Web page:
"Thank you again."
"First, though, I need you to help me. You saw at the Institute what we've all been worrying about. There is a trouble coming between General Pulaski and the Constitutionalist movement."
"Yeah. Wow. It got super-tense, super fast."
"You have to understand," said Daphne, picking up a pencil and twirling it between her long bright-red fingernails, "the general is a very ... self-confident ... man. Because Senator Hazen was such an early supporter, I had the opportunity to spend time with the general on the campaign trail. He thinks he is bigger than our movement. He thinks he can claim our support, then discard us after the election. We were counting on Iggy to keep him on the straight and narrow, but I'm hearing that Iggy is being excluded more and more from Pulaski's inner circle."
Even I knew who "Iggy" was: Ignatius Hernandez, the political guru who masterminded the "draft Pulaski" campaign that won the Constitutionalist nomination and then the presidency.
"The defeat of Monroe Williams has thrown the Nationalists into utter disarray. They're blaming each other, pointing fingers, and madly kissing up to Pulaski. That gives our new president a lot of freedom to maneuver. A very dangerous freedom. So we're headed into some turbulent waters. It's very important that Senator Hazen be on the right side of what's coming." The pencil spun again and again around the bright red fingernails.
"Which is the right side?"
Daphne's smile faded. I hadn't learned as much she'd hoped.
"The party's side, Walter -- always."
"But if Senator Hazen is such a committed supporter of the president's ..." My voice dwindled under the glare of Daphne's displeasure. As I fell silent, she recovered her smile. The pencil twirled again.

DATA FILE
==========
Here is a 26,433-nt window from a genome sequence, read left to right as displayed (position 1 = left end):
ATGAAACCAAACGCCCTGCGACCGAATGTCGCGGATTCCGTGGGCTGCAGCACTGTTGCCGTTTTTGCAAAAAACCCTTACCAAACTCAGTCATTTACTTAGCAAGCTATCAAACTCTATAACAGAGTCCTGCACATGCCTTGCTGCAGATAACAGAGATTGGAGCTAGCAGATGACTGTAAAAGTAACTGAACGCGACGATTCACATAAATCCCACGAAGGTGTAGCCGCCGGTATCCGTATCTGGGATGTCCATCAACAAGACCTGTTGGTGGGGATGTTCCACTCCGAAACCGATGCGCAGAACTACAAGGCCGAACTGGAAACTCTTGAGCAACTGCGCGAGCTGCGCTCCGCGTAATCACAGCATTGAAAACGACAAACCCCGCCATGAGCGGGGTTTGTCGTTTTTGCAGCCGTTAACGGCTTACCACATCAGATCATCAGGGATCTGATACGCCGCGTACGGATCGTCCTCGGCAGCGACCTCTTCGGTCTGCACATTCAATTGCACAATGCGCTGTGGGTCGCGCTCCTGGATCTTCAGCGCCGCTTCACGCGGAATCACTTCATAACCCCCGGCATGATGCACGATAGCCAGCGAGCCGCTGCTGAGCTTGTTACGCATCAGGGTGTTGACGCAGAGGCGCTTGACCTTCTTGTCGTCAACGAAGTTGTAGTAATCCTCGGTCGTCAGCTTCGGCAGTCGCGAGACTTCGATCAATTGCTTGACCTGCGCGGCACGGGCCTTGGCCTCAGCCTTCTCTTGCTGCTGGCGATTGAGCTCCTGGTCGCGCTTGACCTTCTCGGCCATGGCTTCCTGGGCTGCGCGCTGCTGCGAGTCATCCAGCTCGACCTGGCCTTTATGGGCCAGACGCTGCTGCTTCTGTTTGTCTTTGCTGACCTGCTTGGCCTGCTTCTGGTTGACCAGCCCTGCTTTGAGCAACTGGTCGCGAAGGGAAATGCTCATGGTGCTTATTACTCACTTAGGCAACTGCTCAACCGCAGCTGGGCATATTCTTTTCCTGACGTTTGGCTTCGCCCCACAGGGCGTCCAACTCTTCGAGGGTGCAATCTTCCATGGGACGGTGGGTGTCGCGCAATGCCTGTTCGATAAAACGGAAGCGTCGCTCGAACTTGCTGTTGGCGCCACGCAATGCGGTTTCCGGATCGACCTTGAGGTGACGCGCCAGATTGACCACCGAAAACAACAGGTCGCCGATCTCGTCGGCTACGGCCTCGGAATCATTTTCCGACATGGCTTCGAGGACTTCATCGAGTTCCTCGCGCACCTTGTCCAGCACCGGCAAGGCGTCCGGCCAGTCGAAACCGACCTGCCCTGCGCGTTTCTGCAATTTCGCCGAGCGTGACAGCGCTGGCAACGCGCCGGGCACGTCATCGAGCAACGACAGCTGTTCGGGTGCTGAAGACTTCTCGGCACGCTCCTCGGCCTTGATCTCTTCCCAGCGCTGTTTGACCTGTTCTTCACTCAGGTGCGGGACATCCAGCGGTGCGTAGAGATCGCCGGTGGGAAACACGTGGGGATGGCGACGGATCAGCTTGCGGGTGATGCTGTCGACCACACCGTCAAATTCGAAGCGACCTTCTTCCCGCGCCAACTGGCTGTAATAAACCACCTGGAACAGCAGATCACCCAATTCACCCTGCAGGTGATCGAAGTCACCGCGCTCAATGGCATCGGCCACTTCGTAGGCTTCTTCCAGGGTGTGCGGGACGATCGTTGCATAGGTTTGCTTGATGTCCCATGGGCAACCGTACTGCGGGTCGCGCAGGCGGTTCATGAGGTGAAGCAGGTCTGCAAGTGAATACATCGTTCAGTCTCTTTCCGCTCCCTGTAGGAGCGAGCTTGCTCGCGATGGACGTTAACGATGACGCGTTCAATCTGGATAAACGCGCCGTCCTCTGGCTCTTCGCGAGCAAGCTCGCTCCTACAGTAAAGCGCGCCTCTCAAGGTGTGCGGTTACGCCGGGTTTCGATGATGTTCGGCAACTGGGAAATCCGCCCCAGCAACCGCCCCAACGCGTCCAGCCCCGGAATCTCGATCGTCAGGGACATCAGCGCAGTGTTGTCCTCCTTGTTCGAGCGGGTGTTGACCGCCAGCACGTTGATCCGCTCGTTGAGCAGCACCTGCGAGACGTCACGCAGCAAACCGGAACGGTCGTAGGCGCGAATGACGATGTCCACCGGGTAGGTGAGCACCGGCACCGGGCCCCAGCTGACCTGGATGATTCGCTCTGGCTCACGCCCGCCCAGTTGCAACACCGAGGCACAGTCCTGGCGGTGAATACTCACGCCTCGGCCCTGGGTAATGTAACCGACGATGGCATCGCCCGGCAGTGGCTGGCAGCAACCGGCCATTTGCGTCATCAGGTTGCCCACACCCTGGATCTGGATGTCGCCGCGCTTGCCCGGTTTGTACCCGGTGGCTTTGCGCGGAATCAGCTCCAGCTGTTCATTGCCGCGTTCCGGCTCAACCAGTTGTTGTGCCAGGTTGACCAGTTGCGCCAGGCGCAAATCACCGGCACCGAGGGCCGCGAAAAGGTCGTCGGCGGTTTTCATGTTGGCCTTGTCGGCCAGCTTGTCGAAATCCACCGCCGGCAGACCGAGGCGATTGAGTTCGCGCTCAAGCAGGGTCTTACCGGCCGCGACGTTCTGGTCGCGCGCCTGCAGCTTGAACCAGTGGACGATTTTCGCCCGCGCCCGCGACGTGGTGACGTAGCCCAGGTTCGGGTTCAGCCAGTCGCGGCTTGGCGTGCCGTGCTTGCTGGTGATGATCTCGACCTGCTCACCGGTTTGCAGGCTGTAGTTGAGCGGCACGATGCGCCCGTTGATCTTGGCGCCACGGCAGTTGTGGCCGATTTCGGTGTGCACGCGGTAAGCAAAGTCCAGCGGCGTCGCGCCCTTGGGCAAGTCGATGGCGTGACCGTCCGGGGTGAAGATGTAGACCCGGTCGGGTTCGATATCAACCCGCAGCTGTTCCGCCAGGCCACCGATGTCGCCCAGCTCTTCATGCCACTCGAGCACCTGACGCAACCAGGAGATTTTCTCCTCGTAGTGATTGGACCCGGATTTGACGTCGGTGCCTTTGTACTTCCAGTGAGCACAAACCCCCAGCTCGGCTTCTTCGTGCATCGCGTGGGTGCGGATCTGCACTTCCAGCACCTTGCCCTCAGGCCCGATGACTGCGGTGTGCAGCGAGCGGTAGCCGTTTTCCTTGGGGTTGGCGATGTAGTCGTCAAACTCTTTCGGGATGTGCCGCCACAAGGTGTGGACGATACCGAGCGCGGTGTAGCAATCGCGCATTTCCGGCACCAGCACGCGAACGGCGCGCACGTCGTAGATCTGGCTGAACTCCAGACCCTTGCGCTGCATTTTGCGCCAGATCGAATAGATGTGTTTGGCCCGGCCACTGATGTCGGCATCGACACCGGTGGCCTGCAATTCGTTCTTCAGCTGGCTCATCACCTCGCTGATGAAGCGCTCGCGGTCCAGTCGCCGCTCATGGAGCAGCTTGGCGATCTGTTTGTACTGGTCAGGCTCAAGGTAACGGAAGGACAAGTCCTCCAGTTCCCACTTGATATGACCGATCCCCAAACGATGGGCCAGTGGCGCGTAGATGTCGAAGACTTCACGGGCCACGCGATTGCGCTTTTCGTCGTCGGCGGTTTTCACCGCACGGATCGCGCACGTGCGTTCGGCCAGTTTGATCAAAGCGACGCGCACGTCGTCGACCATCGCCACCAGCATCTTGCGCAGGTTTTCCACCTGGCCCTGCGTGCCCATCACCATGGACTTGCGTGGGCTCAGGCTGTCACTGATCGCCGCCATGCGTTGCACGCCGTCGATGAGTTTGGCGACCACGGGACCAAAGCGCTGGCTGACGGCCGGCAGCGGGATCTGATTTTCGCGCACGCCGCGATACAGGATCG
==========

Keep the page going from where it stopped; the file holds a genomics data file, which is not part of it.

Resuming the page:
"If Senator Hazen follows the president, he'll find himself utterly isolated. Think what that will mean for the people who trust the senator -- here in Washington, and here in this office. Think what it will mean for you. We'll all lose our futures. Unfortunately, the more these facts are explained to the senator, the more recalcitrant he becomes. He won't listen. At least he won't listen to me."
Hey, was she suggesting ... ?
"I think he might listen to somebody else, however. You know Senator Hazen deeply respected your grandfather? He sometimes says he owes his career to him."
Yes. That was what she was suggesting.
"Daphne, I haven't seen the senator since I was a boy. He has no reason to care what I think about anything. Nobody cares what I think about anything!"
Daphne's voice slowed, as if talking to a laggard student.
"Your grandmother still generously supports the senator's campaigns. He might care what your grandmother thinks. And I suppose she might listen to you?"
Daphne supposed wrong, but I was not going to be the one to disabuse her. I lowered my head in a way that might be interpreted as a nod, if you wanted it to. Daphne smiled appreciatively, the laggard student had grasped the lesson at last. Daphne's voice sparkled with good cheer again.
"This is probably the senator's last term. But you and I and everybody in this office, we're here for the long haul. We need friends. You need them. I need them."
"Good. Then we're agreed. We'll talk more."
Not an hour later, my phone rang. Without a hello or introduction, a woman's voice asked, "Walter Schotzke?"
"Hold please, I have Frederick Catesby on the line."
I was obviously supposed to know who Frederick Catesby was -- and why I should have to wait to speak with him. A pause, then a strangely squeaky voice: "Walter? Freddy Catesby here."
"What can I do for you, Mr. Catesby?"
"The question of the day, Walter, is what can I do for you? Our mutual friend, your boss, Daphne Peltzman, tells me that you are a brilliant young man -- yes, she really did. And since I'm a brilliant old man, you and I must meet. You're not busy tomorrow for lunch, Daphne tells me. I'm a member of both the Farragut and the Sheridan club. The food is better at the Sheridan. One o'clock, meet me in the lobby. Good bye!"
TOMORROW: Walter discovers that even cocktails are political in Washington -- and meets the lushly funded lush, Frederick Catesby, for lunch at his exclusive club.
Follow David Frum on Twitter: www.twitter.com/@davidfrum